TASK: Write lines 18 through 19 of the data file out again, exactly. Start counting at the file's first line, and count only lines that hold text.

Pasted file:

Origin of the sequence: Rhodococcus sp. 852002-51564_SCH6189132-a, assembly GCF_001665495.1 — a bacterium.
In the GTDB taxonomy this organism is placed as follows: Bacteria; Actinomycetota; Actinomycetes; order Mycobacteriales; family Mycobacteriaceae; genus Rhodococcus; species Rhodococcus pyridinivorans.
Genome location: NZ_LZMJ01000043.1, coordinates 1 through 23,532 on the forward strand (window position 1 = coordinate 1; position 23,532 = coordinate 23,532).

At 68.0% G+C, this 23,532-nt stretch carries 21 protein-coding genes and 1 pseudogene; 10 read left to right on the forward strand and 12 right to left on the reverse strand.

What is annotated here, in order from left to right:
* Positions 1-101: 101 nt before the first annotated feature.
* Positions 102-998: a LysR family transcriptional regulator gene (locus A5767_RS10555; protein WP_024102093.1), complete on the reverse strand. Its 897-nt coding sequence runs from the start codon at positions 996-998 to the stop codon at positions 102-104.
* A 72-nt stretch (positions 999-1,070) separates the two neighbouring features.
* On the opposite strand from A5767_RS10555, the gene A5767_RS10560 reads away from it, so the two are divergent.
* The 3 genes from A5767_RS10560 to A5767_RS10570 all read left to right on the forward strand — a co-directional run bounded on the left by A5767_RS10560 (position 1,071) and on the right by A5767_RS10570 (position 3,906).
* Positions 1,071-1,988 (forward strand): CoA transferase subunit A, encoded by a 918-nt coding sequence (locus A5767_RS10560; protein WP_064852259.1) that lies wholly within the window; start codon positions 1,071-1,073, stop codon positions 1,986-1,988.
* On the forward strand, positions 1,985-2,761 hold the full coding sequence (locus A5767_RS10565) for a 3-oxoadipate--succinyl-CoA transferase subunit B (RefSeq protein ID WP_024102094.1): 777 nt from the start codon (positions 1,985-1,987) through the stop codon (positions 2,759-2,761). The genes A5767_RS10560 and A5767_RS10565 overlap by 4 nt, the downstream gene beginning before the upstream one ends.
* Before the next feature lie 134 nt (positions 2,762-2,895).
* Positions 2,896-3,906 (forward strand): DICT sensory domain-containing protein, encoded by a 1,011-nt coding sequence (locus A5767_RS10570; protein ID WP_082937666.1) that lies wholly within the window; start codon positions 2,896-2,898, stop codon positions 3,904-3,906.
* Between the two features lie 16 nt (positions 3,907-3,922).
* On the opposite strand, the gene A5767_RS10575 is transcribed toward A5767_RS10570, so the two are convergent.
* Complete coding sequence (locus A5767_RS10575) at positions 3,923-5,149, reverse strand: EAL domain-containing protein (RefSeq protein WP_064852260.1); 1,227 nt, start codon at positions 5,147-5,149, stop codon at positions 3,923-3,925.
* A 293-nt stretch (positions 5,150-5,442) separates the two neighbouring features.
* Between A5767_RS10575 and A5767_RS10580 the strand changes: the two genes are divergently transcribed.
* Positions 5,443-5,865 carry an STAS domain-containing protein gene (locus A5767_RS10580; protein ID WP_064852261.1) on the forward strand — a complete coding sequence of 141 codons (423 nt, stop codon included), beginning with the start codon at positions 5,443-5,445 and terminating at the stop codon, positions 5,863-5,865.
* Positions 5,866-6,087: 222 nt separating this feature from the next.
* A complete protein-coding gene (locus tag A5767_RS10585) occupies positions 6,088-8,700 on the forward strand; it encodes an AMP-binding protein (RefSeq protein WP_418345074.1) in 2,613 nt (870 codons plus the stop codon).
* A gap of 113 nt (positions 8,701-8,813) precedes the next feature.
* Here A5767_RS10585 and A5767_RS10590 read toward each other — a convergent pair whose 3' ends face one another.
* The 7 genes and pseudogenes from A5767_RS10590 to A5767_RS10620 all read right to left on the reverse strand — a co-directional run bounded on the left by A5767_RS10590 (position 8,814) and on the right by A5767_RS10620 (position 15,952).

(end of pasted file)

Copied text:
* A 293-nt stretch (positions 5,150-5,442) separates the two neighbouring features.
* Between A5767_RS10575 and A5767_RS10580 the strand changes: the two genes are divergently transcribed.